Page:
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Murmur (2018)

by Will Eaves

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10216224,837 (3.8)21
"In Murmur, a hallucinatory masterwork, Will Eaves invites us into the brilliant mind of Alec Pryor, a character inspired by Alan Turing. Turing, father of artificial intelligence and pioneer of radical new techniques to break the Nazi Enigma cipher during World War II, was later persecuted by the British state for "gross indecency with another male" and forced to undergo chemical castration. Set during the devastating period before Turing's suicide, Murmur evokes an extraordinary life, the beauty and sorrows of love, and the nature of consciousness" --… (more)
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This review was written for LibraryThing Early Reviewers.
Rating: 4* of five

The Publisher Says: In Murmur, a hallucinatory masterwork, Will Eaves invites us into the brilliant mind of Alec Pryor, a character inspired by Alan Turing. Turing, father of artificial intelligence and pioneer of radical new techniques to break the Nazi Enigma cipher during World War II, was later persecuted by the British state for “gross indecency with another male” and forced to undergo chemical castration. Set during the devastating period before Turing’s suicide, Murmur evokes an extraordinary life, the beauty and sorrows of love, and the nature of consciousness.

THE PUBLISHER SENT ME AN ARC IN 2018. THANKS!

Winner of the 2019 WELLCOME BOOK PRIZE!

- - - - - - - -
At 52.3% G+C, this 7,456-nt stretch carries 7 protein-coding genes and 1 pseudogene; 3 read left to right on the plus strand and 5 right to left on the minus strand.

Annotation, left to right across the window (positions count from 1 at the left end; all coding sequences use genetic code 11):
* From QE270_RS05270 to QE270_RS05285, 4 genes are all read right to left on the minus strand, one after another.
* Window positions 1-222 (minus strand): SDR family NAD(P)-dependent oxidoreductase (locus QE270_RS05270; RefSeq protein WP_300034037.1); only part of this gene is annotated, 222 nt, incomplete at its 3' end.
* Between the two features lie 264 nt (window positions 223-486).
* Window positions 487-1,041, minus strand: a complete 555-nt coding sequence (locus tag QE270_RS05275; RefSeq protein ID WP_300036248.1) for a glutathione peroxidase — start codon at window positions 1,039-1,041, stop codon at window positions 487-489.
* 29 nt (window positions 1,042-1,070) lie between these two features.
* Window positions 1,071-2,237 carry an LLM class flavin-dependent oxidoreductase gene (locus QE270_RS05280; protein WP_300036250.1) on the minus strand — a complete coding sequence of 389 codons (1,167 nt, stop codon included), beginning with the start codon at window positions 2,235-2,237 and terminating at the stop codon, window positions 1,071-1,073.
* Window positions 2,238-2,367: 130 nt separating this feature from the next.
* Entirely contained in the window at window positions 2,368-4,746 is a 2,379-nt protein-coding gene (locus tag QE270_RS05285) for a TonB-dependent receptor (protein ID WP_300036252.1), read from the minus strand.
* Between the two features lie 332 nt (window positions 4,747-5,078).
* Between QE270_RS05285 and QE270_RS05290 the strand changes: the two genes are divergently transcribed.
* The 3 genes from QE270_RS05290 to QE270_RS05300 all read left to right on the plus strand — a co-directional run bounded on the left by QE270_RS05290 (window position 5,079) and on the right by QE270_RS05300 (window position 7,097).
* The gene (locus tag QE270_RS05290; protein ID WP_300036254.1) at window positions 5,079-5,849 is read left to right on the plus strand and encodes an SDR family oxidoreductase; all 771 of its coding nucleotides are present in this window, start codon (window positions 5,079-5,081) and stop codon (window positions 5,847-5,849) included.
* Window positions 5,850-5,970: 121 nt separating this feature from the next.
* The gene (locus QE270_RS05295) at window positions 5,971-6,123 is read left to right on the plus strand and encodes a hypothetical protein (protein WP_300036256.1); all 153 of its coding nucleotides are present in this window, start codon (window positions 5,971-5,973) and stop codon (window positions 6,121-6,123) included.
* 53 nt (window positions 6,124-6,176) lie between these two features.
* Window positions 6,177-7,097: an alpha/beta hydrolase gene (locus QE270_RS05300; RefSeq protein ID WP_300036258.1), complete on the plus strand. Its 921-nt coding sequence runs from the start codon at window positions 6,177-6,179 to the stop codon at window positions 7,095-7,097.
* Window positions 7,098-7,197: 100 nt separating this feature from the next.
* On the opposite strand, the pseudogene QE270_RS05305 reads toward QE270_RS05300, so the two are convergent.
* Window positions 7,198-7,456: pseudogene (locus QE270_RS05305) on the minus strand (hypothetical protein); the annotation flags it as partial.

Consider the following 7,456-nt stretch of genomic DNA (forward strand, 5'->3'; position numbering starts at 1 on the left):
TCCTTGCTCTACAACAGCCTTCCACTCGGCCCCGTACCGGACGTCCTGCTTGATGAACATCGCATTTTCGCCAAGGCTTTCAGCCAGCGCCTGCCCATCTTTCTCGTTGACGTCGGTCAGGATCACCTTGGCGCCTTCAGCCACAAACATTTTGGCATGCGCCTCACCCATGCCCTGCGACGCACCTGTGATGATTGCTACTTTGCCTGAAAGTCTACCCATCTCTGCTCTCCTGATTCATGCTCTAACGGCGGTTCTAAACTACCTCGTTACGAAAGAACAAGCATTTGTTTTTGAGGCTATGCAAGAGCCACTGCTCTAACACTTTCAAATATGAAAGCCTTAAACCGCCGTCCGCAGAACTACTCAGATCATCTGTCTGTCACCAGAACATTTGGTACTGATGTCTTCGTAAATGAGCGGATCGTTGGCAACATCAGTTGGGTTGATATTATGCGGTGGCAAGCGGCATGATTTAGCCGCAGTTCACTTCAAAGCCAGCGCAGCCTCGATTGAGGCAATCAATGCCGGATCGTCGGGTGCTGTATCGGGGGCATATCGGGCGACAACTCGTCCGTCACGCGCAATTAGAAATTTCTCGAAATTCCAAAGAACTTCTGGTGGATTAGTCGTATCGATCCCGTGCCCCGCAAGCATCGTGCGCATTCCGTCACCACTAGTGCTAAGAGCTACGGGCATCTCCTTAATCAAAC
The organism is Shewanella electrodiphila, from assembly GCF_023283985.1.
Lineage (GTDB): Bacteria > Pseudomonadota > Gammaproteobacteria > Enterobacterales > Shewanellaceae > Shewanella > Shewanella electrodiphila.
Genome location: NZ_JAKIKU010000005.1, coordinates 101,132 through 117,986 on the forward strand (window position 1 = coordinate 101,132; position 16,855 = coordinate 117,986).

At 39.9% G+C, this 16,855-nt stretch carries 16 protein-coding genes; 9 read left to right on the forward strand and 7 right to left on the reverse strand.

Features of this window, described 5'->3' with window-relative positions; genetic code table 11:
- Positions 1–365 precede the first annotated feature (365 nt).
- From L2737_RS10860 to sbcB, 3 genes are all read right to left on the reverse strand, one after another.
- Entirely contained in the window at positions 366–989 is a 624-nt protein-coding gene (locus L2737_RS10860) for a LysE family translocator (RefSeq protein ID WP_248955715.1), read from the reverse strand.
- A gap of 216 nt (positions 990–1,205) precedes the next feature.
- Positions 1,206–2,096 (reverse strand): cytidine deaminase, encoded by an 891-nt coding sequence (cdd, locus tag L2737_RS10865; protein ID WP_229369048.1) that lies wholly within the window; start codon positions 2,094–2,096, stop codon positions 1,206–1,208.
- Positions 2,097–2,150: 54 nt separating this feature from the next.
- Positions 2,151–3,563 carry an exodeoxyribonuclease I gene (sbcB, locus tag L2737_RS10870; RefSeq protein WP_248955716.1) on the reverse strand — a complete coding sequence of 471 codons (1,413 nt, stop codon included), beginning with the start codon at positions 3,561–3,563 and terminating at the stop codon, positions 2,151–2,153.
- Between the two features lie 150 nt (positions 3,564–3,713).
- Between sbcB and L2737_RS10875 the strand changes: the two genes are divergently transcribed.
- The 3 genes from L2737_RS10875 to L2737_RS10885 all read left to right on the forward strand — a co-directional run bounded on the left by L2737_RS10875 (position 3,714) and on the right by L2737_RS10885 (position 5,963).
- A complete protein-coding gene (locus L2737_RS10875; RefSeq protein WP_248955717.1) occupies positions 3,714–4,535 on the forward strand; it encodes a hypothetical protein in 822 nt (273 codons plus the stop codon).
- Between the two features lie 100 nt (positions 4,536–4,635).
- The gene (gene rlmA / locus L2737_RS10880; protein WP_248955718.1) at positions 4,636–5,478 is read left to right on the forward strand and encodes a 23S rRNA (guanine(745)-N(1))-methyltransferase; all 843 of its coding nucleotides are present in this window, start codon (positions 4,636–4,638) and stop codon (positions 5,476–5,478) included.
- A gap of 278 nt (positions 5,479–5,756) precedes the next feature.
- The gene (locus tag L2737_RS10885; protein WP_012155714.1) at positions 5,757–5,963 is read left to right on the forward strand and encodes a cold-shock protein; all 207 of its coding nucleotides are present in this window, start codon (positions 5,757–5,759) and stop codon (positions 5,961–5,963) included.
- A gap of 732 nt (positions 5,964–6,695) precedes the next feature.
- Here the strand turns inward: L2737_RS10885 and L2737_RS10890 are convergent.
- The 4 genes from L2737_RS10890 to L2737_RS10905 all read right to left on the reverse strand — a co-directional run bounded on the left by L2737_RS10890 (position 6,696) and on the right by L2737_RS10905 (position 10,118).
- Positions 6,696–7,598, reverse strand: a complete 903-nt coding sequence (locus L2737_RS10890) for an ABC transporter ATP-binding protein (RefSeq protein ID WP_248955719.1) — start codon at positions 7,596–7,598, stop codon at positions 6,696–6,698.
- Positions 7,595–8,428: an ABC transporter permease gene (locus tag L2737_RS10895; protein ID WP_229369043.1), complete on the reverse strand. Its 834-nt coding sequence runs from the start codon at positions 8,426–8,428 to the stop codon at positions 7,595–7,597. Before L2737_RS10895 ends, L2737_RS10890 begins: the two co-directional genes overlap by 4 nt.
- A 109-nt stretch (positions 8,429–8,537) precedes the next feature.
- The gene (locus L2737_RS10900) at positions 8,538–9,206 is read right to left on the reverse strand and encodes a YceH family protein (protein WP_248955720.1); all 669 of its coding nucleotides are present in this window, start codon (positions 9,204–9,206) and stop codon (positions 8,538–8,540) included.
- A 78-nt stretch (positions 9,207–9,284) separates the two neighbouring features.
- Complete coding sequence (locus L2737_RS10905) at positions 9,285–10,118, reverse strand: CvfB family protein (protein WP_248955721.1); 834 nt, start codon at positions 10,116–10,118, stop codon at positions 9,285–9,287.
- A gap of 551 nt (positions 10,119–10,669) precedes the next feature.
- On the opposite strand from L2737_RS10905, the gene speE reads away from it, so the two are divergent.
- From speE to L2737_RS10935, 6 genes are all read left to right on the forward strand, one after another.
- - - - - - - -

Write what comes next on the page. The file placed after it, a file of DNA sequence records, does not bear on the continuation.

My Review: First, read this:
The problem with disguising or encrypting is that the original still exists. One has doubled the information, not made it less sensitive. Something has happened to it, but the semantic loaf persists behind a mask, a veil, a foreign accent, new papers, breasts etc., and really the only thing to do about that, if you’re still anxious, is to remove both bits of information—the original and the encryption—altogether.

That quote should tell you if this trip is one you wish to take. Eaves's narrative choices are all right there, as is the chosen PoV of third-person limited. From the chapter-opening quotes selected from Turing's voluminous writings to the damning if underplayed social commentary, the whole is of a piece and gleams like the gem it is.

So why only four stars? Because it's been fictionalized, and the elision and compression inherent in that act (I've typed "of vandalism" three times and erased it four) seldom sits well with me. Even when, as now, I recognize that the author is seeking (and mostly finding) a Deeper Truth, it...feels like a cheapening of this tragedy. BUT YOU SHOULD DEFINITELY READ IT!!
  richardderus | Jun 23, 2021 |
This is a tough one. The prose is gorgeous, and it often felt like I was reading poetry more than prose, but the dreamlike sections combined with the disjointedness of the narrative made for a tough read in terms of content, and if I hadn't known what the book was loosely about, I think I might have been mostly lost. As it is, I appreciated the language and the intent, and could even understand what it seemed the author was going for, but I didn't enjoy this as much as I would have liked and probably wouldn't recommend it. ( )
  whitewavedarling | Mar 8, 2021 |
Alec Pryor finds a man, Cyril, that he picks up at a fairground and manages to persuade him to come home for the night. He offers payment and Cyril refuses to accept, but Pryor realises that £3 has been taken. He contacts him and Cyril returns to the home, where they have a row. A few days later he comes home to find that £10 has been taken and contacts him again, Cyril thinks it might be a friend of his. Pryor goes to the police with the story and they fingerprint the house and it turns out to be this associate. He is picked up by the police and when he is questioned tells them of the liaison between Alec and Cyril. Alec Pryor is charged with gross indecency.